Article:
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Mel Schierman,



Former NYCB Principal Dancer to coach the role in Liebeslieder Walzer Balanchine created on her

New York City—Jillana, who danced with New York City Ballet for over twenty years, will teach and coach the role Balanchine created on her in Liebeslieder Walzer for The George Balanchine Foundation Video Archives. This session replaces her previously scheduled appearance coaching the role, which she was forced to cancel due to Hurricane Irene. The Interpreters Archive of the Foundation's video series seeks to document the ideas and insights of those on whom Balanchine created principal roles, in an attempt to capture his original intentions through coaching sessions with dancers of today. Taping will take place October 11, 2011, at the New York City Ballet studios in the Rose Building, Lincoln Center, New York.

Jillana will work with Janie Taylor and Tyler Angle, both principals with New York City Ballet. Angle previously took part in a taping session with Conrad Ludlow, Jillana's original partner in the ballet. Mindy Aloff, a member of the Dance Department at Barnard College, will conduct interview segments with Jillana. The taping will be supervised by Nancy Reynolds, the Foundation's Director of Research.

The lush and heart rending Liebeslieder Walzer, premiered in 1960, is considered by many who danced it their favorite ballet. Set to two cycles of Brahms waltzes for vocal quartet and four-hand piano, Part 1 takes place in an elegant nineteenth-century ballroom, while Part 2 is danced in an otherworldly realm under the stars. It is a ballet of many moods and great beauty. Mindy Aloff commented, "Liebeslieder Walzer, Balanchine's hour-long exploration of partnering, perpetually astonishes in its variety, finesse, and intimacy. This masterpiece, when danced with exactitude and sweep, absorbs the attention and haunts the imagination of dancers as well as audiences. Watching Jillana coach the role Balanchine created for her will no doubt reveal underlying elements of its exquisite construction that are deliberately masked on stage." Of Balanchine's working methods Jillana observed, "In Liebeslieder Walzer he would just do it, show it to us, and it would fit our bodies perfectly. The things he gave Conrad Ludlow and me to do—well, it was just us" (quoted in I Remember Balanchine, ed. Francis Mason).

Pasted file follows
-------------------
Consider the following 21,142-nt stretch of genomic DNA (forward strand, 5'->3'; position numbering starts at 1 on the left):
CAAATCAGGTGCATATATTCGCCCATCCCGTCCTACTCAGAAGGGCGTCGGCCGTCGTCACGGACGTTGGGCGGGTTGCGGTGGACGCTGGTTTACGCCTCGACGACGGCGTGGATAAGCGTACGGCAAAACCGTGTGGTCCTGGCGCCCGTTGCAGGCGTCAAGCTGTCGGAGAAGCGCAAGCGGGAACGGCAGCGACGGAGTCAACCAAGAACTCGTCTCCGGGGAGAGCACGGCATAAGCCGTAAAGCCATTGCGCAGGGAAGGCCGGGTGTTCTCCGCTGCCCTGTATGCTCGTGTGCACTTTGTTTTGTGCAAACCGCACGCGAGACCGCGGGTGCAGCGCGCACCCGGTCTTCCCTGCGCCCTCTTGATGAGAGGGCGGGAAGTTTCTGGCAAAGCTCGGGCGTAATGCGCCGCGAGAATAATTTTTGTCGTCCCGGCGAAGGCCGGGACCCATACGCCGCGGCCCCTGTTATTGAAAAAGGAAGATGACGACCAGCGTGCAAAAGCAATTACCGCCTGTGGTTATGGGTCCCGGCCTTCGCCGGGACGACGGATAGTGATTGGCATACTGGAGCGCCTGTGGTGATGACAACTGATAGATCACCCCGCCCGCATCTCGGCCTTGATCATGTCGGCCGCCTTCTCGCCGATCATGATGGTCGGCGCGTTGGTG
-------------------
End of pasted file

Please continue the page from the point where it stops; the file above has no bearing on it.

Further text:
New York Times critic Anna Kisselgoff wrote, "For both Balanchine's admirers and critics it was stunning confirmation that the great so-called anti-romantic of 20th-century ballet could reveal the depths of human emotions as well as, if not better than, anyone else. For beneath its patina of plotless ballroom dances, it is a study of love and of discreet passions bubbling to the surface. It is this balance between public appearance and personal intimacy that is the formula for the ballet's success" (Jan. 14, 1974).

JILLANA danced in the corps of Symphony in C with Ballet Society at the age of 13 and went on to have a 20-year career with New York City Ballet. In addition to Liebeslieder Walzer, Balanchine created roles for her in La Valse, A Midsummer Night's Dream (Helena), Don Quixote, the rechoreographed Gailliard from Agon (1960), and the television production Noah and the Flood, among others. She appeared as the Coquette in the revival premiere of La Sonnambula, and created roles in The Pied Piper and Fanfare by Jerome Robbins and Souvenirs and The Still Point by Todd Bolender. Her Balanchine repertory included leading roles in Serenade, Swan Lake, Apollo, Western Symphony, Stars and Stripes, and Episodes, among others. She also danced with American Ballet Theatre and on television.

After retiring, Jillana taught widely and now directs the Jillana School, a summer ballet program in Taos, NM. She also stages ballets for The George Balanchine Trust.